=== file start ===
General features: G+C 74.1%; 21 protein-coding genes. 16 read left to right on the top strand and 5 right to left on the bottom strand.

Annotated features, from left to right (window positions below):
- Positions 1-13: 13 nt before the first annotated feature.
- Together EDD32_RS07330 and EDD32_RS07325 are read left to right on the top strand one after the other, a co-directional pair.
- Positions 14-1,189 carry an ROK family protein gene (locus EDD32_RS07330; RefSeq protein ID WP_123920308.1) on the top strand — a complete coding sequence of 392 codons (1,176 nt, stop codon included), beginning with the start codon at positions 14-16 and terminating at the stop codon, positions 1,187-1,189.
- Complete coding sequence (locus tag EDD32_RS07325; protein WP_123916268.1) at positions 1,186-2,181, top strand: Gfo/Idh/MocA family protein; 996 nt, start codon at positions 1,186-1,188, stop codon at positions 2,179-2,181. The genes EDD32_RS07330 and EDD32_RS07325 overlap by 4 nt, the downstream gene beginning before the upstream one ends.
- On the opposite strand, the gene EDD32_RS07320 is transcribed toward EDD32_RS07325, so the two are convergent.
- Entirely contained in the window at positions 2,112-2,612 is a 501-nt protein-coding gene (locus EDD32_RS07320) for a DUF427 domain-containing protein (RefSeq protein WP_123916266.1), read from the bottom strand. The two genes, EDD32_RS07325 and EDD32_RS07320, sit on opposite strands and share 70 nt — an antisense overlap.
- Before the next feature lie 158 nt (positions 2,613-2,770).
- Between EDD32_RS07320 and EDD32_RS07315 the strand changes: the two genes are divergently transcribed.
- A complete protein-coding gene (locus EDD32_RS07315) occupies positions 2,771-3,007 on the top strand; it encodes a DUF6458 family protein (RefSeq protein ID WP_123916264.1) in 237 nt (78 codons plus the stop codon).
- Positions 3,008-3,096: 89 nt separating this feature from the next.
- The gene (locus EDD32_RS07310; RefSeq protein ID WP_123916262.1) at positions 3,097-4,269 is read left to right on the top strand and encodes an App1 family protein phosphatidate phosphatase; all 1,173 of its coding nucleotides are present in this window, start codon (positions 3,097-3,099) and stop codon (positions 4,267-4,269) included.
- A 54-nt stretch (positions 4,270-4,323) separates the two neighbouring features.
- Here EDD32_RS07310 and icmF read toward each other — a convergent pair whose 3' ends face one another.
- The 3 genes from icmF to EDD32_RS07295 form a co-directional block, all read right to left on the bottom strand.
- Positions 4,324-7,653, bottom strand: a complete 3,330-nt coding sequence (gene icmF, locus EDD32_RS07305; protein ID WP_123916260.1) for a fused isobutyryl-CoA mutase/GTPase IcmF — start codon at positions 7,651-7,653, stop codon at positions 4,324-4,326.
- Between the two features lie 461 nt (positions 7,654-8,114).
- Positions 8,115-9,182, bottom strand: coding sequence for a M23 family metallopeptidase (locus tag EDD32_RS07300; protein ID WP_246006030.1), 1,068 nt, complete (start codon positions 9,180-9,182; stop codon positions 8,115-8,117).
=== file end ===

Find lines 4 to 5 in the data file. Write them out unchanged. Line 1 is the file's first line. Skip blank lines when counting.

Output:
- Together EDD32_RS07330 and EDD32_RS07325 are read left to right on the top strand one after the other, a co-directional pair.
- Positions 14-1,189 carry an ROK family protein gene (locus EDD32_RS07330; RefSeq protein ID WP_123920308.1) on the top strand — a complete coding sequence of 392 codons (1,176 nt, stop codon included), beginning with the start codon at positions 14-16 and terminating at the stop codon, positions 1,187-1,189.